(d) I can no longer conceive the forgetting of the name Signorelli as an accidental occurrence. I must recognize in this process the influence of a motive. There were motives which actuated the interruption in the communication of my thoughts (concerning the customs of the Turks, etc.), and which later influenced me to exclude from my consciousness the thought connected with them, and which might have led to the message concerning the incident in [p. 8] Trafoi -- that is, I wanted to forget something, I repressed something. To be sure, I wished to forget something other than the name of the master of Orvieto; but this other thought brought about an associative connection between itself and this name, so that my act of volition missed the aim, and I forgot the one against my will, while I intentionally wished to forget the other. The disinclination to recall directed itself against the one content; the inability to remember appeared in another. The case would have been obviously simpler if this disinclination and the inability to remember had concerned the same content. The substitutive names no longer seem so thoroughly justified as they were before this explanation. They remind me (after the form of a compromise) as much of what I wished to forget as of what I wished to remember, and show me that my object to forget something was neither a perfect success nor a failure.

(e) The nature of the association formed between the lost name and the repressed theme (death and sexuality, etc.), containing the names of Bosnia, Herzegovina, and Trafoi, is also very strange. In the scheme inserted here, which originally appeared in 1898, an attempt is made to graphically represent these associations.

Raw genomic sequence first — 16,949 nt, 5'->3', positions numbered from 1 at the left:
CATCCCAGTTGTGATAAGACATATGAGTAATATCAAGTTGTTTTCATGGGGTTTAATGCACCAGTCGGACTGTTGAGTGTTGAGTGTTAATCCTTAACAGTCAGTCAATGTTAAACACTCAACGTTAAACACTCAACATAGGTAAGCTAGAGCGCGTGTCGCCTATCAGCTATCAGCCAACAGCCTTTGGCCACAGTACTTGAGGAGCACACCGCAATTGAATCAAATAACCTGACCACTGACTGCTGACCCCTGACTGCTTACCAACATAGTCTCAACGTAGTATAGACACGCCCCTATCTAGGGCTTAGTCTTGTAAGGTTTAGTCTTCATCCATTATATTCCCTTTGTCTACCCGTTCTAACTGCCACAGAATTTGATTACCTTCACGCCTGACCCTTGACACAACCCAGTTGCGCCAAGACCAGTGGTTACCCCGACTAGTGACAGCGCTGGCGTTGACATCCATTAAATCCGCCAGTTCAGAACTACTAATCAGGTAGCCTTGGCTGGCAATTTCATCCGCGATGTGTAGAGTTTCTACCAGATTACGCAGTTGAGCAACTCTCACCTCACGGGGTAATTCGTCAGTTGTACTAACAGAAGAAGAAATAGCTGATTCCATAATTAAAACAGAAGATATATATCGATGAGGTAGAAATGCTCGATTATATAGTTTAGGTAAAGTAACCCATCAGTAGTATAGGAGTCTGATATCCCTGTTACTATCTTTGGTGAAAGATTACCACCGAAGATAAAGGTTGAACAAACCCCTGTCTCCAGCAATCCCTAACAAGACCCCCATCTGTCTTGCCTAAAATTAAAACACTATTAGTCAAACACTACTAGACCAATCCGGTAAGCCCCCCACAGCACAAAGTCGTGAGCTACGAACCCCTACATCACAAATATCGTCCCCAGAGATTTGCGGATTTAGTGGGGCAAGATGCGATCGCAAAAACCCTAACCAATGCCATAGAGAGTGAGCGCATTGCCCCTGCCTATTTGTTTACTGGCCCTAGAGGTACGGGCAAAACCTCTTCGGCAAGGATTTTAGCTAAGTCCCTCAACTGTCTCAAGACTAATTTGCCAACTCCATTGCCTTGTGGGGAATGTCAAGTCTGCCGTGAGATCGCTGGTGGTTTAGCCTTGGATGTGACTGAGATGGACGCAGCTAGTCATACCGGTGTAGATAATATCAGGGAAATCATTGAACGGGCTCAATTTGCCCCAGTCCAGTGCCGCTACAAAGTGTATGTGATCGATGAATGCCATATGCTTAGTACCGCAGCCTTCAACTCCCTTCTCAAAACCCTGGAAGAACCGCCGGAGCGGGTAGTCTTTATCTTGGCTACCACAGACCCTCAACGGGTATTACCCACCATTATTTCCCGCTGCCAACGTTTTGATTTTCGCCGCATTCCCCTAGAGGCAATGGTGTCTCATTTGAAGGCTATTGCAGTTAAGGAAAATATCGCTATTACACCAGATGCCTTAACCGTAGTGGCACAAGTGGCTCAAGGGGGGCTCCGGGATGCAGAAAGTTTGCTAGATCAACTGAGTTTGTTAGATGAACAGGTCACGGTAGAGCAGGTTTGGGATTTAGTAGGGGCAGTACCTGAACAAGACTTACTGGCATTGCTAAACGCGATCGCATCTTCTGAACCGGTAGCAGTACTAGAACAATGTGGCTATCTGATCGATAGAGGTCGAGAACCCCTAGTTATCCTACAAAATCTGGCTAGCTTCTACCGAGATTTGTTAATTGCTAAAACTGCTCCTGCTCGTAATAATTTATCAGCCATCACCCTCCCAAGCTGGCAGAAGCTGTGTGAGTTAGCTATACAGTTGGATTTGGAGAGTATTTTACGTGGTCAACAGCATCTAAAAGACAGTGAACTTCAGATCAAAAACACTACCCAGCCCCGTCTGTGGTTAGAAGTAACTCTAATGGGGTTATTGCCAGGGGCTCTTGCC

The name Signorelli was thus divided into two parts. One pair of syllables (elli) returned [p. 9]

unchanged in one of the substitutions, while the other had gained, through the translation of signor (sir, Herr), many and diverse relations to the name contained in the repressed theme, but was lost through it in the reproduction. Its substitution was formed in a way to suggest that a displacement took place along the same associations -- "Herzegovina and Bosnia" -- regardless of the sense and acoustic demarcation. The names were therefore treated in this process like the written pictures of a sentence which is to be transformed into a picture-puzzle (rebus). No information was given to consciousness concerning the whole process, which, instead of the name Signorelli, was thus changed to the substitutive names. At first sight no relation is apparent between the theme that contained the name Signorelli and the repressed one which immediately preceded it.

Perhaps it is not superfluous to remark that the given explanation does not contradict the conditions of memory reproduction and forgetting assumed by other psychologists, which they seek in certain relations and dispositions. Only in certain cases have we added another motive to the factors long recognized as causative in forgetting names, and have thus laid bare the mechanism of faulty memory. The assumed dispositions are indispensable also in our case, in order to make it possible for the repressed element to associatively gain control over the desired name and take it along into the repression. Perhaps this would not have occurred in another name having more favourable conditions of reproduction. For it is quite probable that a suppressed element continually strives to assert itself in some other way, but attains this success only where it meets with suitable conditions. At other times the suppression succeeds without disturbance of function, or, as we may justly say, without symptoms.


Posted by Mark Liberman at October 16, 2004 11:20 AM